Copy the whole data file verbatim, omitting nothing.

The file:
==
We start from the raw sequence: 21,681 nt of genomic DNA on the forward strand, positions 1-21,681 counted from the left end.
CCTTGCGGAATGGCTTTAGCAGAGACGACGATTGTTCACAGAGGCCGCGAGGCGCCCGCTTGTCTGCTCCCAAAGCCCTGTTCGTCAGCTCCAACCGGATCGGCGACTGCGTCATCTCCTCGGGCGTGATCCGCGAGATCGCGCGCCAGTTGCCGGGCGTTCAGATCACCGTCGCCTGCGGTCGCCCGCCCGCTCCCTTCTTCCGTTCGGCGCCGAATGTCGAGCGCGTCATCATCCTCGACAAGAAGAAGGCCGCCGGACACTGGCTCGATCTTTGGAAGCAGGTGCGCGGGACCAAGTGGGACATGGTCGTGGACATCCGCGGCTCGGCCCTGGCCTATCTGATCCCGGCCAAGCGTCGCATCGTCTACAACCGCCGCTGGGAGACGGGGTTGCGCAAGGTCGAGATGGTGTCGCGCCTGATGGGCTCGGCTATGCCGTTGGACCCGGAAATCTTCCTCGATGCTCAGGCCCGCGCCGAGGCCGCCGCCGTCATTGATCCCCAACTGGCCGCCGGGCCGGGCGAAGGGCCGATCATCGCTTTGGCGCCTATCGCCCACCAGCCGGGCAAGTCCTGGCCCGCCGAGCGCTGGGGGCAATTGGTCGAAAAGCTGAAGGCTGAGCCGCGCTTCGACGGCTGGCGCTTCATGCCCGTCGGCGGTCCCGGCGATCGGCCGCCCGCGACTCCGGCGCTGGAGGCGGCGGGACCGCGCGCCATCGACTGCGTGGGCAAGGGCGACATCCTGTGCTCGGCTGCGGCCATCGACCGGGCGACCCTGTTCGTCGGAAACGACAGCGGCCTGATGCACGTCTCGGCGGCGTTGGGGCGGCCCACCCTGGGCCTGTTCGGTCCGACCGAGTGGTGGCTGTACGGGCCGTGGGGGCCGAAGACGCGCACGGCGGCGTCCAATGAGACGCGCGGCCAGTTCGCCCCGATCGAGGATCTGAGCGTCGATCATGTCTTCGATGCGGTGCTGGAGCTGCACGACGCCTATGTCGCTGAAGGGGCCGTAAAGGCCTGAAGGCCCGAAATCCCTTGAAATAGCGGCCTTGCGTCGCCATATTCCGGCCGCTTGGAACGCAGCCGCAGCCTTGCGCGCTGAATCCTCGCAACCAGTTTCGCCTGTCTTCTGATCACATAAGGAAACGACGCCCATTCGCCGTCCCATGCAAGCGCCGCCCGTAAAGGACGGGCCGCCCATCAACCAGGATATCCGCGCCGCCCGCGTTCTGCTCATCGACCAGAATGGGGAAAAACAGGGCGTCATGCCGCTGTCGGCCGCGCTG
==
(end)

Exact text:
We start from the raw sequence: 21,681 nt of genomic DNA on the forward strand, positions 1-21,681 counted from the left end.
CCTTGCGGAATGGCTTTAGCAGAGACGACGATTGTTCACAGAGGCCGCGAGGCGCCCGCTTGTCTGCTCCCAAAGCCCTGTTCGTCAGCTCCAACCGGATCGGCGACTGCGTCATCTCCTCGGGCGTGATCCGCGAGATCGCGCGCCAGTTGCCGGGCGTTCAGATCACCGTCGCCTGCGGTCGCCCGCCCGCTCCCTTCTTCCGTTCGGCGCCGAATGTCGAGCGCGTCATCATCCTCGACAAGAAGAAGGCCGCCGGACACTGGCTCGATCTTTGGAAGCAGGTGCGCGGGACCAAGTGGGACATGGTCGTGGACATCCGCGGCTCGGCCCTGGCCTATCTGATCCCGGCCAAGCGTCGCATCGTCTACAACCGCCGCTGGGAGACGGGGTTGCGCAAGGTCGAGATGGTGTCGCGCCTGATGGGCTCGGCTATGCCGTTGGACCCGGAAATCTTCCTCGATGCTCAGGCCCGCGCCGAGGCCGCCGCCGTCATTGATCCCCAACTGGCCGCCGGGCCGGGCGAAGGGCCGATCATCGCTTTGGCGCCTATCGCCCACCAGCCGGGCAAGTCCTGGCCCGCCGAGCGCTGGGGGCAATTGGTCGAAAAGCTGAAGGCTGAGCCGCGCTTCGACGGCTGGCGCTTCATGCCCGTCGGCGGTCCCGGCGATCGGCCGCCCGCGACTCCGGCGCTGGAGGCGGCGGGACCGCGCGCCATCGACTGCGTGGGCAAGGGCGACATCCTGTGCTCGGCTGCGGCCATCGACCGGGCGACCCTGTTCGTCGGAAACGACAGCGGCCTGATGCACGTCTCGGCGGCGTTGGGGCGGCCCACCCTGGGCCTGTTCGGTCCGACCGAGTGGTGGCTGTACGGGCCGTGGGGGCCGAAGACGCGCACGGCGGCGTCCAATGAGACGCGCGGCCAGTTCGCCCCGATCGAGGATCTGAGCGTCGATCATGTCTTCGATGCGGTGCTGGAGCTGCACGACGCCTATGTCGCTGAAGGGGCCGTAAAGGCCTGAAGGCCCGAAATCCCTTGAAATAGCGGCCTTGCGTCGCCATATTCCGGCCGCTTGGAACGCAGCCGCAGCCTTGCGCGCTGAATCCTCGCAACCAGTTTCGCCTGTCTTCTGATCACATAAGGAAACGACGCCCATTCGCCGTCCCATGCAAGCGCCGCCCGTAAAGGACGGGCCGCCCATCAACCAGGATATCCGCGCCGCCCGCGTTCTGCTCATCGACCAGAATGGGGAAAAACAGGGCGTCATGCCGCTGTCGGCCGCGCTG